EVS: Definitively Describing Science
No one doubts that 21st century biomedicine is undergoing profound change, as new disciplines, technologies, and paradigms emerge. One new discipline that may transform how science is done is bioinformatics, which uses the latest tools, information technologies, and analytical methods designed to manage the large volumes of data generated from research in the areas of molecular biology, digital imaging, proteomics, and genomics.
"We're at a crossroads," says Dr. Ken Buetow, project director for the cancer Biomedical Informatics Grid™ (caBIG™). "Our success will depend on the cyberinfrastructure that we develop to manage these challenges."
While it has been said that mathematics is the language of science, perhaps the most essential piece of the bioinformatics puzzle is the choice of words used to describe what is being communicated. At NCI, this terminology is collected, created, combined, and controlled via its Enterprise Vocabulary Services (EVS). NCI has taken the lead in the development of these tools to facilitate cancer research.
"Cancer researchers have always needed to organize and report their results in a way that others can find, build upon, and relate to the specific clinical conditions of individual patients," said Larry Wright, a co-director of EVS. "What makes this especially urgent now is the dramatic increase in knowledge at the biological, cellular, and molecular levels."
Moreover, says one of EVS' prime architects, Dr. Nicholas Sioutos, "the growing flood of new information on tumors, patients, therapies, and techniques is increasingly beyond what clinicians and researchers can handle with traditional approaches. We clearly needed a systematic, approved way of describing things - in other words, a muscular yet flexible reference terminology." EVS was launched in 1997, followed by the NCI Thesaurus (NCIt), developed to help track and analyze terminology used in NCI-funded cancer research.
Nine years later, NCIt has evolved into a powerful biomedical ontology - describing the properties and relationships of concepts encountered in the domain of oncology - that is used far beyond NCI. In conjunction with the NCI Metathesaurus, another EVS tool, NCIt provides users with a standardized vocabulary and, thus, a way to search all linked data reliably, unambiguously, and comprehensively. Both terminology reference tools are becoming widely used in the national and international cancer biomedical communities.
Other parts of the federal government, faced with comparable challenges, also have been working on terminology development and standards. The last decade has seen a number of terminologies develop in other countries and contexts, such as biotechnology. The characteristics of cyberspace are being coupled with innovative ways of conducting science, and enormous batches of raw data are being generated with the new tools and technologies. As a result, the cyberinfrastructure challenge now has global proportions.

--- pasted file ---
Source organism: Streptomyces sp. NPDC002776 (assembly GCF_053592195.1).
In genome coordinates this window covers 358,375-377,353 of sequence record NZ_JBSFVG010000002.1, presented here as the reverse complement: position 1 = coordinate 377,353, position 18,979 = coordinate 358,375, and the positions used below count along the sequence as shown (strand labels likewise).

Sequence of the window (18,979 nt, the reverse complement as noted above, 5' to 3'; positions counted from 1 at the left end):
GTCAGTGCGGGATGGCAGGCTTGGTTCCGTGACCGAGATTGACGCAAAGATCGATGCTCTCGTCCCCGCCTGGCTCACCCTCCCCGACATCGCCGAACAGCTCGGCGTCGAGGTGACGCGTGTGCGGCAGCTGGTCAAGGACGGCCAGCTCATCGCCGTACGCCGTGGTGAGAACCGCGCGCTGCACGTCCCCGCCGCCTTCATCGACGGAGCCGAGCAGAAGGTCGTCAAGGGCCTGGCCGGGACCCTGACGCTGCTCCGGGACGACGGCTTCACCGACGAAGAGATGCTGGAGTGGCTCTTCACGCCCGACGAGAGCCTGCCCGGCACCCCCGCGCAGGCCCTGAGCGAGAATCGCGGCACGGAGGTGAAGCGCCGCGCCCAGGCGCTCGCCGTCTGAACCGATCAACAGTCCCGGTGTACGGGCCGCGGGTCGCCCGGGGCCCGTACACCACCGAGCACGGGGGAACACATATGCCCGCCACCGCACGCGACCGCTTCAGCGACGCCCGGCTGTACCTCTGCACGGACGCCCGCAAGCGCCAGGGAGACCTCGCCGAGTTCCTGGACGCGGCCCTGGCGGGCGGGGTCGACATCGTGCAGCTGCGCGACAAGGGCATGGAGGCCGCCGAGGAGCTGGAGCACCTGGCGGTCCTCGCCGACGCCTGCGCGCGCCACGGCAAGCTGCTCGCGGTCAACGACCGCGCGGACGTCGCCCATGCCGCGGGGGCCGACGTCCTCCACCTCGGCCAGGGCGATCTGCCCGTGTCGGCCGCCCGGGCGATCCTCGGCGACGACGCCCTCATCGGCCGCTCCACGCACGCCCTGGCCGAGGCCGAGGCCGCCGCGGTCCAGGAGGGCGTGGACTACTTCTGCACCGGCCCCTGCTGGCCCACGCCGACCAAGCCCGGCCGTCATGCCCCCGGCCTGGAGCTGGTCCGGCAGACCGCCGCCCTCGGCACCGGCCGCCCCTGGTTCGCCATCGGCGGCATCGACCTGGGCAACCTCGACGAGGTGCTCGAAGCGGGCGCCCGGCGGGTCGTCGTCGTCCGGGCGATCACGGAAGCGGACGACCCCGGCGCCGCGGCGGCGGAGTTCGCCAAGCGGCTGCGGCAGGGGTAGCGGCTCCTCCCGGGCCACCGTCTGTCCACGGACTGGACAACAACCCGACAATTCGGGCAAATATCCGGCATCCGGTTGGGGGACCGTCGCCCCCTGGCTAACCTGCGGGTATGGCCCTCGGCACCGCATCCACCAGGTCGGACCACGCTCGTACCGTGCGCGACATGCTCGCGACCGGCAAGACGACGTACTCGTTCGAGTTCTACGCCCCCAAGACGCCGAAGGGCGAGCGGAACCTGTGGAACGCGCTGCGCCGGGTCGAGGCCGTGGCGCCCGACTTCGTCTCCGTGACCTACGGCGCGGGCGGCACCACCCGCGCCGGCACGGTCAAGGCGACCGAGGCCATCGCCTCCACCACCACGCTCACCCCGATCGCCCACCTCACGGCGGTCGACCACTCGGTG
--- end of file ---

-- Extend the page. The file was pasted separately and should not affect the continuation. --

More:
One of many long-term needs that likely depends on meeting this challenge is the development of electronic national health records. Another is the systematic collection and analysis of clinical trial results, the cornerstone of evidence-based medicine. In the United States, NCI's Physician Data Query cancer information database uses NCIt to help code its online registry of cancer clinical trials for search and retrieval, and to develop and code its evidence-based cancer information summaries.
EVS is jointly operated by the Office of Communications and the NCI Center for Bioinformatics (NCICB), where another EVS co-director, Dr. Frank Hartel, pulls no punches: "We're hoping to change the basic culture of research using information technology."
Historically, scientists have consulted the published biomedical literature, and have adapted and translated what they discover there for their own purposes. Moreover, they generally have not had access to unpublished data. "But experimental data are very expensive to create," says Dr. Hartel, referring to the high cost of mounting basic and clinical studies, "and we can do much better than we have at leveraging the results."
When the data come into a publicly accessible database under NCIt or the Metathesaurus, says Dr. Hartel, their potential value in terms of usability is greater because of the applied semantics. "The combination of controlled terminology and the conceptual framework provides a description that will be easily understood - and can be relied on - by other people who later need to evaluate the data's significance." The system also doesn't discriminate against data that wasn't published.
"We package and tag the data according to a well-designed intellectual framework, which is continually being revised and refined based on feedback from our users," said Dr. Hartel. "Every day, hundreds of users are engaged in data retrieval and classification across a wide range of working contexts. If it's not working, the users let us know that enhancements or corrections are needed to reflect the needs of working scientists."
The NCI Metathesaurus provides another way to synchronize NCIt with the larger scientific community by crossmapping terms in NCIt to those from other biomedical terminologies, at last count totaling more than 50. EVS developers also update the growing Metathesaurus each month. Currently, there are more than 2.5 million terms with which a user can begin a query. Not only are the terms able to be crossreferenced to show equivalence (for example, "imatinib mesylate" is also referred to as Gleevec, STI-571, and other terms), but they also are nested within some 1.1 million larger concepts and 5 million relationships.
The EVS products are open source and configured for users to download and access using public application programming interfaces. NCIt can be obtained under an open-content license. All related tools can be found on the EVS Web site.
By Addison Greenwood